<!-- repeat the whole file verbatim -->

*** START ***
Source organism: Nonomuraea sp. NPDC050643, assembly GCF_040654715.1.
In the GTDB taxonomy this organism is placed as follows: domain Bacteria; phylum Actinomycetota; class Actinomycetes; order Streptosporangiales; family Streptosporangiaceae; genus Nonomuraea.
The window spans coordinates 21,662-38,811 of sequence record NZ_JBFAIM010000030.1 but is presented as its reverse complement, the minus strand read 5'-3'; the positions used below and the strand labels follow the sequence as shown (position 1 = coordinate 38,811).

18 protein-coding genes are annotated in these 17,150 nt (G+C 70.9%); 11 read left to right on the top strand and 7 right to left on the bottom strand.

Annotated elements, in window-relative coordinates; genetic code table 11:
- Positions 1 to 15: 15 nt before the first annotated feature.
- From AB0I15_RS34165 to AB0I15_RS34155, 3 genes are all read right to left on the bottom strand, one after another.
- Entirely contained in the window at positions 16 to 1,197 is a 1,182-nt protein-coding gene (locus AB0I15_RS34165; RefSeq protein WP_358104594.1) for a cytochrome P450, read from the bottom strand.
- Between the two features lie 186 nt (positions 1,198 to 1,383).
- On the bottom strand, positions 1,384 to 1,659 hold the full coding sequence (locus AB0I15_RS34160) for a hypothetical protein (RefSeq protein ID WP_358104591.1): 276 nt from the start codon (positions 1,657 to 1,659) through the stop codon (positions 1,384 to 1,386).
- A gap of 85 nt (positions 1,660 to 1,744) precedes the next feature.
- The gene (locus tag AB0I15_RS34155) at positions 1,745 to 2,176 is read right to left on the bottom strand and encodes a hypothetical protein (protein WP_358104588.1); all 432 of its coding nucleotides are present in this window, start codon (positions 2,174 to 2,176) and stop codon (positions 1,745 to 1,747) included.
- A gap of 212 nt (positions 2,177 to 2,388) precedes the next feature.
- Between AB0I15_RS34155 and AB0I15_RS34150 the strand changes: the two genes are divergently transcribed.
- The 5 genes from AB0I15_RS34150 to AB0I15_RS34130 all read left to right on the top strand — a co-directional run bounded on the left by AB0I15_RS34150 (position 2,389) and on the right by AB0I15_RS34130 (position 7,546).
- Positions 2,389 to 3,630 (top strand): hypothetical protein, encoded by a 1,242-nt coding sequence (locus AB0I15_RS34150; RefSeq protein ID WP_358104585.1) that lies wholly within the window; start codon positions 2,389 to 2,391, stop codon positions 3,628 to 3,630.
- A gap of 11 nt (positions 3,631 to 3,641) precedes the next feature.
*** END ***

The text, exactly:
Source organism: Nonomuraea sp. NPDC050643, assembly GCF_040654715.1.
In the GTDB taxonomy this organism is placed as follows: domain Bacteria; phylum Actinomycetota; class Actinomycetes; order Streptosporangiales; family Streptosporangiaceae; genus Nonomuraea.
The window spans coordinates 21,662-38,811 of sequence record NZ_JBFAIM010000030.1 but is presented as its reverse complement, the minus strand read 5'-3'; the positions used below and the strand labels follow the sequence as shown (position 1 = coordinate 38,811).

18 protein-coding genes are annotated in these 17,150 nt (G+C 70.9%); 11 read left to right on the top strand and 7 right to left on the bottom strand.

Annotated elements, in window-relative coordinates; genetic code table 11:
- Positions 1 to 15: 15 nt before the first annotated feature.
- From AB0I15_RS34165 to AB0I15_RS34155, 3 genes are all read right to left on the bottom strand, one after another.
- Entirely contained in the window at positions 16 to 1,197 is a 1,182-nt protein-coding gene (locus AB0I15_RS34165; RefSeq protein WP_358104594.1) for a cytochrome P450, read from the bottom strand.
- Between the two features lie 186 nt (positions 1,198 to 1,383).
- On the bottom strand, positions 1,384 to 1,659 hold the full coding sequence (locus AB0I15_RS34160) for a hypothetical protein (RefSeq protein ID WP_358104591.1): 276 nt from the start codon (positions 1,657 to 1,659) through the stop codon (positions 1,384 to 1,386).
- A gap of 85 nt (positions 1,660 to 1,744) precedes the next feature.
- The gene (locus tag AB0I15_RS34155) at positions 1,745 to 2,176 is read right to left on the bottom strand and encodes a hypothetical protein (protein WP_358104588.1); all 432 of its coding nucleotides are present in this window, start codon (positions 2,174 to 2,176) and stop codon (positions 1,745 to 1,747) included.
- A gap of 212 nt (positions 2,177 to 2,388) precedes the next feature.
- Between AB0I15_RS34155 and AB0I15_RS34150 the strand changes: the two genes are divergently transcribed.
- The 5 genes from AB0I15_RS34150 to AB0I15_RS34130 all read left to right on the top strand — a co-directional run bounded on the left by AB0I15_RS34150 (position 2,389) and on the right by AB0I15_RS34130 (position 7,546).
- Positions 2,389 to 3,630 (top strand): hypothetical protein, encoded by a 1,242-nt coding sequence (locus AB0I15_RS34150; RefSeq protein ID WP_358104585.1) that lies wholly within the window; start codon positions 2,389 to 2,391, stop codon positions 3,628 to 3,630.
- A gap of 11 nt (positions 3,631 to 3,641) precedes the next feature.